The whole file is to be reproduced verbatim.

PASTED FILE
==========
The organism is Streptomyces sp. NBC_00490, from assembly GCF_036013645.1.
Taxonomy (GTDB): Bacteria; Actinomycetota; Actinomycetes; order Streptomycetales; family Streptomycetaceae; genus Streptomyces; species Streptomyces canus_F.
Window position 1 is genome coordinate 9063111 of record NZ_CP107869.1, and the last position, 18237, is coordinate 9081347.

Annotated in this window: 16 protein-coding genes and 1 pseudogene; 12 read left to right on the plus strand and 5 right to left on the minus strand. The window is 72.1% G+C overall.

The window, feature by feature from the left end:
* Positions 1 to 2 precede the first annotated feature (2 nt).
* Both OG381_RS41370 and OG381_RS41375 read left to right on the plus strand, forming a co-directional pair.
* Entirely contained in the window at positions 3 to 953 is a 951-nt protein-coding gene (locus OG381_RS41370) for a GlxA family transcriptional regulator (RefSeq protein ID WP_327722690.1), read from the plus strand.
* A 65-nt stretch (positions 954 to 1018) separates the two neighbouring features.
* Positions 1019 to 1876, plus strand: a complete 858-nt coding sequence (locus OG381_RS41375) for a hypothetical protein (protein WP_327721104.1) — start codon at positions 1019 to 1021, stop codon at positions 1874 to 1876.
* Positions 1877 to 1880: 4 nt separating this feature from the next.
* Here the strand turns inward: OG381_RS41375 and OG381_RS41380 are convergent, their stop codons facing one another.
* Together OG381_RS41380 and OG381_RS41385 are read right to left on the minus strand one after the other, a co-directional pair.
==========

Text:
The organism is Streptomyces sp. NBC_00490, from assembly GCF_036013645.1.
Taxonomy (GTDB): Bacteria; Actinomycetota; Actinomycetes; order Streptomycetales; family Streptomycetaceae; genus Streptomyces; species Streptomyces canus_F.
Window position 1 is genome coordinate 9063111 of record NZ_CP107869.1, and the last position, 18237, is coordinate 9081347.

Annotated in this window: 16 protein-coding genes and 1 pseudogene; 12 read left to right on the plus strand and 5 right to left on the minus strand. The window is 72.1% G+C overall.

The window, feature by feature from the left end:
* Positions 1 to 2 precede the first annotated feature (2 nt).
* Both OG381_RS41370 and OG381_RS41375 read left to right on the plus strand, forming a co-directional pair.
* Entirely contained in the window at positions 3 to 953 is a 951-nt protein-coding gene (locus OG381_RS41370) for a GlxA family transcriptional regulator (RefSeq protein ID WP_327722690.1), read from the plus strand.
* A 65-nt stretch (positions 954 to 1018) separates the two neighbouring features.
* Positions 1019 to 1876, plus strand: a complete 858-nt coding sequence (locus OG381_RS41375) for a hypothetical protein (protein WP_327721104.1) — start codon at positions 1019 to 1021, stop codon at positions 1874 to 1876.
* Positions 1877 to 1880: 4 nt separating this feature from the next.
* Here the strand turns inward: OG381_RS41375 and OG381_RS41380 are convergent, their stop codons facing one another.
* Together OG381_RS41380 and OG381_RS41385 are read right to left on the minus strand one after the other, a co-directional pair.